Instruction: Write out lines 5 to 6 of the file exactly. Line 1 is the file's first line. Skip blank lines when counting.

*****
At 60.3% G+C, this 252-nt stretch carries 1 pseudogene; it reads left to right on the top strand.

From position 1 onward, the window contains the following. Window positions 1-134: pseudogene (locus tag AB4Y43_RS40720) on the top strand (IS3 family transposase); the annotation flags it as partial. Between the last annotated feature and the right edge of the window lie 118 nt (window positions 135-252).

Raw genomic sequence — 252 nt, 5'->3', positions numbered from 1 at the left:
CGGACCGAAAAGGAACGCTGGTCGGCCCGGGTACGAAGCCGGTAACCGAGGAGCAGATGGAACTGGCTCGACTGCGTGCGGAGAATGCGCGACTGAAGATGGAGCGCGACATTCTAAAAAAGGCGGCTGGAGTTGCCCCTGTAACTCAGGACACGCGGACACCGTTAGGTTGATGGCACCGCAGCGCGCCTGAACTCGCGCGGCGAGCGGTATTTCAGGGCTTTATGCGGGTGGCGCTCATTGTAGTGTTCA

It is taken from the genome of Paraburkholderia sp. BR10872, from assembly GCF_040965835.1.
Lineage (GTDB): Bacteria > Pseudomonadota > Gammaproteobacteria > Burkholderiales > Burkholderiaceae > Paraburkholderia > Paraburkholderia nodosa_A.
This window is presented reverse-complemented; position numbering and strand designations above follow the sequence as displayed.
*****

It is taken from the genome of Paraburkholderia sp. BR10872, from assembly GCF_040965835.1.
Lineage (GTDB): Bacteria > Pseudomonadota > Gammaproteobacteria > Burkholderiales > Burkholderiaceae > Paraburkholderia > Paraburkholderia nodosa_A.